The Cat, the Crow, and the Conjurer


by Colleen Driscoll

          I creep around the house and wait for her arrival. I’ve witnessed the routine before. Each time a lover jilts her, she sulks for days, then cackles and begins preparations. Most woman cry tears. She cries revenge.

            “Is she here yet?” I mew as I leap on the table.

            The crow’s scrawny feet perch outside on the elm tree. He caws nervously and flies through the open window. I shiver at the night air and purr to push past my uneasiness. We’ve braved the brunt of her anger before.

            The door slams, and we take shelter in our safe zones. From under the table, I watch through the darkness as the crow flies to the top of the oak pantry. She enters, carrying a burlap bag. Humming, she drops it on the table and lifts the cauldron from the stone floor. She sets a fire to blaze in the hearth and hangs the pot on its hook. In steady movements, she takes the container of rainwater from yesterday’s deluge and pours the liquid into the kettle. I approach, rubbing my fur against her warm leg to remind her of our racy past. She doesn’t kick. That’s a good sign. She seems determined to proceed. She runs her hand across my curved back and grabs scissors from the table to snip a whisker—my small sacrifice. The crow’s eyes follow her for a moment, and he, too, approaches, flapping his wings as he lands on her shoulder. She plucks a feather and tosses it in the boiling water. She adds slugs, centipedes, grasshopper wings, a tarantula, a dragonfly, and two drops of snake venom that she keeps in a vial. The room fills with a noxious odor.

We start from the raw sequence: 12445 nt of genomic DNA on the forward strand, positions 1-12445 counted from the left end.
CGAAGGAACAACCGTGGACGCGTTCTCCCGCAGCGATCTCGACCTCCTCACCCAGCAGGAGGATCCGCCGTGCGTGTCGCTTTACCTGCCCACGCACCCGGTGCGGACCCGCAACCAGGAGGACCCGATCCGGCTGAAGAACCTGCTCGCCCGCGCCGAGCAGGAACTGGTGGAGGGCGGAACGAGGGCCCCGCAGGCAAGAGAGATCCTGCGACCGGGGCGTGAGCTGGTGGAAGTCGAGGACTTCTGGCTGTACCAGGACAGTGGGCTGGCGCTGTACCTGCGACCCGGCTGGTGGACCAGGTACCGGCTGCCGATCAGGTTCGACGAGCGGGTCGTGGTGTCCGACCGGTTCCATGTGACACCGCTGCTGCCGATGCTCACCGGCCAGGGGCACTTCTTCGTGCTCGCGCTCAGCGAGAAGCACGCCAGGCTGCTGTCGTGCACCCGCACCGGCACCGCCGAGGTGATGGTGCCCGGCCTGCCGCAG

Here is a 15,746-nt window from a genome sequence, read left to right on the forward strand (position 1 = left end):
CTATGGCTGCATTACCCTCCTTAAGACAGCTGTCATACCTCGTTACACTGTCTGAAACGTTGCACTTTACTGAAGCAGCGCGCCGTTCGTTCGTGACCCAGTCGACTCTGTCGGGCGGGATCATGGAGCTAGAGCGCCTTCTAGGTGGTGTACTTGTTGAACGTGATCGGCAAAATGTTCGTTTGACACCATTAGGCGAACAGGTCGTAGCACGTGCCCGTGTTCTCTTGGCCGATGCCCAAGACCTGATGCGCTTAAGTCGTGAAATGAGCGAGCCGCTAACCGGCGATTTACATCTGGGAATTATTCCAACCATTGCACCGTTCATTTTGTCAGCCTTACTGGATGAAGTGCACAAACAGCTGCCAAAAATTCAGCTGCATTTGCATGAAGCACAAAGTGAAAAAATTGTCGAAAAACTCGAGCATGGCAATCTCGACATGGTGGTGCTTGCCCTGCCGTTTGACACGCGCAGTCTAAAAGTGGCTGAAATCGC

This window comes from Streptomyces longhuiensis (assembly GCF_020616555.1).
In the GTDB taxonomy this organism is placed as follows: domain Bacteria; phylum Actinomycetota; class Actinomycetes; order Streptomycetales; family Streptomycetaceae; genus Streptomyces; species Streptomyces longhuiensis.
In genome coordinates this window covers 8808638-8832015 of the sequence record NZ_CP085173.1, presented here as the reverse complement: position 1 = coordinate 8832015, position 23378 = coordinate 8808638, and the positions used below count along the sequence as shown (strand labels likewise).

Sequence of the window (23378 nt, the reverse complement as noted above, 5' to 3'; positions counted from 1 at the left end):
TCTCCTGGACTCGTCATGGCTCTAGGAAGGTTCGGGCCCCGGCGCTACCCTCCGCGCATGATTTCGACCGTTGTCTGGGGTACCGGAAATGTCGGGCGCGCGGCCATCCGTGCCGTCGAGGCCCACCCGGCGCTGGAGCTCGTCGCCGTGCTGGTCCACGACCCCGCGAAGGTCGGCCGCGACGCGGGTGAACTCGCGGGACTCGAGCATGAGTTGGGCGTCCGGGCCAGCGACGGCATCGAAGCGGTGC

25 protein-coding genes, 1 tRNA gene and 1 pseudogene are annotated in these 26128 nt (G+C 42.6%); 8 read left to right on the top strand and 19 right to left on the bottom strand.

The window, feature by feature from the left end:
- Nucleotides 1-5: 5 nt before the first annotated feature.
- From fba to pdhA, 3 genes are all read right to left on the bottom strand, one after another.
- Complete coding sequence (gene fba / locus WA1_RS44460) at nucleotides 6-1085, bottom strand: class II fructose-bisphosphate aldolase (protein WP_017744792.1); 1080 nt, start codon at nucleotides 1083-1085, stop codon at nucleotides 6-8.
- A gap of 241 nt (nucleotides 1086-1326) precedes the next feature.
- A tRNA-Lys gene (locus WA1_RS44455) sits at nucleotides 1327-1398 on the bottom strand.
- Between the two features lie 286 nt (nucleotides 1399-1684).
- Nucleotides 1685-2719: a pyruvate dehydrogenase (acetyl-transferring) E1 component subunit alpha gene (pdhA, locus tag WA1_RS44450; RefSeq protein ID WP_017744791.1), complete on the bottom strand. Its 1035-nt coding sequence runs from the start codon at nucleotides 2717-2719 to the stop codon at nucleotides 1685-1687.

When the brew is ready, she unties the sack. I feast my eyes on the rat she pulls out and lick my face in anticipation of leftovers. I almost feel sorry for the creature. She drops the vermin into the foamy broth and mumbles the incantation. The rodent’s chilling, high-pitched squeals as the scalding water seizes him ring throughout the room, and my eyes meet the crow’s beady stare. The devious look on the woman’s face reveals her delight. She revenges lovers who have scorned her by morphing them into powerless animals and captures them in her bag. Once they sink into the bubbling brew, the spell is permanent. Perpetual imprisonment. Victims who underestimated the powers of the vicious witch. Only the crow and I have eluded the final chant.

            She beckons us and we come. I leap on the table and let her stroke my fur. The crow acts more guarded and perches on her shoulder, wings ready to take flight. If we attempt an escape, the next spell will be ours. Rejected lovers do not understand the extent of her magical powers. And so, we remain in this house. The cat, the crow, and the conjurer.

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Writers Bio

Colleen Driscoll resides in West Virginia with her family. She has three published children's stories in the Piper the Elf series. Find Colleen at http://cdriscollauthor.wixsite.com/colleendriscoll


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